Katelyn Sander

Just Breathe

Living Well

You have an extra day to the weekend. Hopefully this is giving you the time and space to slow down a little, relax a little more, take in all the little things in your life that make you smile. Be grateful, gracious, and breathe.

If you can, take a moment to focus on your breathing. How you breathe impacts your entire body, mind, and emotions. Hard, fast breathing impacts heart rate and your nervous system – ensuring adequate blood flow and innervation of your muscles to facilitate awesome athletic performance and feats of power. That fight or flight response that makes wee people like us into superheroes for moments. Even hours.

But we don’t always want to be in that overly or even slightly stressed state. And, once again, how we breathe impacts our ability to truly relax and restore.

The ribcage, abdomen, and diaphragm work together to move air in and out of your lungs. When you inhale, your brain signals your diaphragm to contract. The lungs sit on top of and are attached to the diaphragm, so as the diaphragm descends – on inhale – it pulls the lungs down, stretching them and creating space. This allows the outside air to rush in. At the same time – remember the diaphragm descends or moves down when it contracts – the organs and fluid in the abdominal cavity are pushed down causing the belly to gently bulge. When the breath is complete the brain stops signaling the diaphragm to contract, the muscle relaxes, and the tissue spring back to their original position forcing air out of the lungs and creating an exhalation.

In diaphragmatic breathing, at the beginning of your inhalation, you gently contract your superficial abdominal muscles. This creates a slight brace, preventing the belly from puffing too much, and encouraging the lower border of the ribcage to lift and swing outwards. The base of lungs expand from side to side and front to back instead of only moving downwards. Complete exhalation is facilitated by completely relaxing the diaphragm. The lower ribs are no longer being pulled upon and can descend and move towards the midline of your body. You are, in effect, emptying the lungs by moving the lower ribs “down and in” which will make extra room for fresh air on your next inhalation.

  • Lie on your back.
  • Place a pillow under your knees if this makes you more comfortable.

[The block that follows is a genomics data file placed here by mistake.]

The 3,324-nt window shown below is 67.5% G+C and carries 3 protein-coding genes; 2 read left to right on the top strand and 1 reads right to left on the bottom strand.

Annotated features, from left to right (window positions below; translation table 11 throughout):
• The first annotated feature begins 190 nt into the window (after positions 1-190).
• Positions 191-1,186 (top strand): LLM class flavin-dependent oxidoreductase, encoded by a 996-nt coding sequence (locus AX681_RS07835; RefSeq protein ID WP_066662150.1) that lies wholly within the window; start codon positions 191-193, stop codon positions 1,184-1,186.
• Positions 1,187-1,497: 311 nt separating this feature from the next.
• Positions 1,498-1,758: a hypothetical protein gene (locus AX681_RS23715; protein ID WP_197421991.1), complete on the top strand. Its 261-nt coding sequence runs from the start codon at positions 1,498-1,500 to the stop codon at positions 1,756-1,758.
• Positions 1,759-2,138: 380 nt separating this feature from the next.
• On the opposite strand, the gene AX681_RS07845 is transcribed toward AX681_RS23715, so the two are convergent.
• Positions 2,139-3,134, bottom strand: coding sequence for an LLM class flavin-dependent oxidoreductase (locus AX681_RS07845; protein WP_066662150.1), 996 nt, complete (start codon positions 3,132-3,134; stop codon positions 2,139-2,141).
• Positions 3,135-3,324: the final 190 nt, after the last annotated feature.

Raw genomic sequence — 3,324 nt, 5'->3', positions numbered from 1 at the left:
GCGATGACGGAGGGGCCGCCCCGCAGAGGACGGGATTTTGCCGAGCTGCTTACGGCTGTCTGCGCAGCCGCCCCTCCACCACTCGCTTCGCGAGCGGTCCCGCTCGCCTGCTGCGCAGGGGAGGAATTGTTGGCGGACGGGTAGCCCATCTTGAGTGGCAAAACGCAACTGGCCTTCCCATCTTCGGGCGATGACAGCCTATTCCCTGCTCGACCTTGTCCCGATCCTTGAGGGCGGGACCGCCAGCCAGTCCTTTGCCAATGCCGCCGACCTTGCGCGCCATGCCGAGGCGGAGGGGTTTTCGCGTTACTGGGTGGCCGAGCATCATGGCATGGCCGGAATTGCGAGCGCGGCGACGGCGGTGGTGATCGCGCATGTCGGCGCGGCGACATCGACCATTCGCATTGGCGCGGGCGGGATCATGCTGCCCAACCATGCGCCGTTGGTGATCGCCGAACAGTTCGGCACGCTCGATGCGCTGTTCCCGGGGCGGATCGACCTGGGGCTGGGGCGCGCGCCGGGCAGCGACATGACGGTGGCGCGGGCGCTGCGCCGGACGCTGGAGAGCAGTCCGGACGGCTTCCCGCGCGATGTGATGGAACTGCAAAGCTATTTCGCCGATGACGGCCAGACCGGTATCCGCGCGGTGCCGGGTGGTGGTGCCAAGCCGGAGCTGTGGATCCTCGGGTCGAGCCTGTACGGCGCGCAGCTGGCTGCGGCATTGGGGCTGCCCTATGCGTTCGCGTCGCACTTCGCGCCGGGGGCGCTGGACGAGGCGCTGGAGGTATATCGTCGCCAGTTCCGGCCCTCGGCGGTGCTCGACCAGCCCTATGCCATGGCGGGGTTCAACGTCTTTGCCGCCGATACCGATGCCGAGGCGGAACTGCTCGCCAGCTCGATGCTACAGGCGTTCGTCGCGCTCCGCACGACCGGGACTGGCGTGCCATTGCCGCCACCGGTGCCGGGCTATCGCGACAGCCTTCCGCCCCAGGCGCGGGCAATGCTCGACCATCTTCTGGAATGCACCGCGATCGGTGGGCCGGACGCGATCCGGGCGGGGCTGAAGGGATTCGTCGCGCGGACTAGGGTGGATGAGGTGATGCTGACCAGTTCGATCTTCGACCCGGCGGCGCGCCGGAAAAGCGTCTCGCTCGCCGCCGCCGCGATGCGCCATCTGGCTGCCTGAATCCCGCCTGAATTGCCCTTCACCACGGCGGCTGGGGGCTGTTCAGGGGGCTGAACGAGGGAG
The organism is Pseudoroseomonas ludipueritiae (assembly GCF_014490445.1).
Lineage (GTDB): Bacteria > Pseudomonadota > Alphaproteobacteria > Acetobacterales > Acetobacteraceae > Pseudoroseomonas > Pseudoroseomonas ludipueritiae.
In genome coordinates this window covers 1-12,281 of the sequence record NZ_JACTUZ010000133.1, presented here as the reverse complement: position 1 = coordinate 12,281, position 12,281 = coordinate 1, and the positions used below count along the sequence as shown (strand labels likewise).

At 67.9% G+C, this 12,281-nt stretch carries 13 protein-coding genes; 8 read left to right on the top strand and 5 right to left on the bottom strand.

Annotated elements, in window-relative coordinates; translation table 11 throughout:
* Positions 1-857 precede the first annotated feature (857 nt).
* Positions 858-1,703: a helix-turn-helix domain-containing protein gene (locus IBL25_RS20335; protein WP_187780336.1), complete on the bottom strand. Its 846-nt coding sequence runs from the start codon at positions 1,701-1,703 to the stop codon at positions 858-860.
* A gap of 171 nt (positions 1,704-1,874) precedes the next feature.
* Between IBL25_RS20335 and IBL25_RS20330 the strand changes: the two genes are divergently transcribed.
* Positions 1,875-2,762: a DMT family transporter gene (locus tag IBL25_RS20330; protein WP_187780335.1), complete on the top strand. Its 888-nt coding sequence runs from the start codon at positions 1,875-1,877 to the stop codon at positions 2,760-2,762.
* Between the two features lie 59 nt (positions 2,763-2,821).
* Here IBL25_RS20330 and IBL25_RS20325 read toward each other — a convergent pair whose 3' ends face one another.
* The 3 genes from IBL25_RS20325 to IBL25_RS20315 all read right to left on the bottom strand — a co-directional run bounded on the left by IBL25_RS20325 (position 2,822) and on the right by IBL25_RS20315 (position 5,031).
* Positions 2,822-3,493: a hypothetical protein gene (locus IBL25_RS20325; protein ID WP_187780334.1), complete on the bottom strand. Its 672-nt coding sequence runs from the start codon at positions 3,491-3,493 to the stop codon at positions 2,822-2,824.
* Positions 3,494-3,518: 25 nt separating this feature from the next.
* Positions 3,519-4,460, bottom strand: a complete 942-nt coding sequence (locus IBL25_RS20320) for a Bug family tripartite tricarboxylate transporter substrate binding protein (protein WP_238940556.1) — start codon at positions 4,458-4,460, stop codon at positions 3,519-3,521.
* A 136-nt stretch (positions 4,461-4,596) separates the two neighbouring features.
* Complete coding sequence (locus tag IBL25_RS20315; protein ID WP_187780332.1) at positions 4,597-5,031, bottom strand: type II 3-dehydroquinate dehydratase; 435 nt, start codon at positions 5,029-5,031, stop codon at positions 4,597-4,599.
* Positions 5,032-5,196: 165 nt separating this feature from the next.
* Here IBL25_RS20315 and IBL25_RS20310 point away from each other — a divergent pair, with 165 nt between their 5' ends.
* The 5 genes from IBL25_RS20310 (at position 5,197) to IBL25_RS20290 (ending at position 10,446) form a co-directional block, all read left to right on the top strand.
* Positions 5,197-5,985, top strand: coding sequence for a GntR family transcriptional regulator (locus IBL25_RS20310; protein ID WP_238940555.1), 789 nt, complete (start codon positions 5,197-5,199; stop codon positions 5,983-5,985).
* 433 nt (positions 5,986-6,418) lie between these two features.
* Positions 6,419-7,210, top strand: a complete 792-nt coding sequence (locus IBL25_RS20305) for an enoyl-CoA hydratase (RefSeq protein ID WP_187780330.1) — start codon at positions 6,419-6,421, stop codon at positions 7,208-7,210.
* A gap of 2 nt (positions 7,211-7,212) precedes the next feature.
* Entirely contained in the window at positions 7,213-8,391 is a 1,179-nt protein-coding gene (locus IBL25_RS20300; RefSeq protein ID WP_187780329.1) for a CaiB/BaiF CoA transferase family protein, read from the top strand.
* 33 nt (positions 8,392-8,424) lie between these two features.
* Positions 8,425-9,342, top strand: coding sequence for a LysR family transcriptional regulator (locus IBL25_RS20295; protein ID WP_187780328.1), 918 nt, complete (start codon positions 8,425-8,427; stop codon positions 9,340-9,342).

• Relax your neck, chest, and shoulders.
  • Breathe in through your nose and out through your mouth, making a gentle “HA” sound as you exhale.
  • Progress to exhaling through your nose, maintaining the same shape in the back of your throat as you did when you were saying “HA”.
  • Lie your palms on the lower part of your ribcage so the tips of your middle fingers touch at the end of each exhalation about 2 inches below your sternum.
  • As you begin to inhale, gently tighten your outer abdominal muscles. 
  • Continue to inhale keeping the belly relatively stable, encouraging instead your diaphragm to spread your lower ribs swing up and apart so the tips of your fingers separate.
  • As you exhale, again keep the belly stable.
  • Encourage the ribs to move down and in by relaxing the diaphragm.
  • On each exhale, try releasing a little extra air. Avoid forcing the movement, rather consciously try to relax the diaphragm and swing the ribs further down and in.

Meg’s Tip: I like taking this time to enjoy a little classical piano when I practice my breathing. After 3 - 4 minutes, I move into my mobility work and find the mindful breathing makes these exercises so much more effective.

Inspiration of the Day

“Breathe. Let go. And remind yourself that this very moment is the only one you know you have for sure.” – Oprah Winfrey

Live Workouts of the Day

Like you, our instructors are making this a long weekend, so there are no live workouts today. But, we are pleased to offer you our Virtual Class Library, which includes previously recorded workouts with all of our amazing instructors.

Live workouts will resume, like normal, tomorrow morning!


Click here to view this week’s schedule.

To learn more about our virtual live workouts, please reach out to Lauren directly.

Trainer Moves of the Day

Take the time to unwind, breathe, restore your body and spirit, and spend a few precious moments with Susan Young.

Bite of the Day

Organic Apple Cinnamon Chips

Nicole Tisdale, Events Supervisor at Stratus, knows that holiday Mondays sometimes require extra snacks, so today she’s bringing you a delicious, healthy snack that’s perfect for you and your kids – Organic Apple Cinnamon Chips!


  • 3 large sweet Organic apples
  • 1 tsp cinnamon


  • Wash apples and cut thin rounds of apple slices. As you cut, remove the stem and seeds
  • Place a sheet of parchment paper on a baking sheet and arrange raw apple slices
  • Sprinkle cinnamon on slices
  • Bake the apple chips for two hours under 200 degrees. Flip slices every half hour to get the best crunch out of every bite!



Do you have a “Something of the Day” you’d like us to share?! Email Meg.

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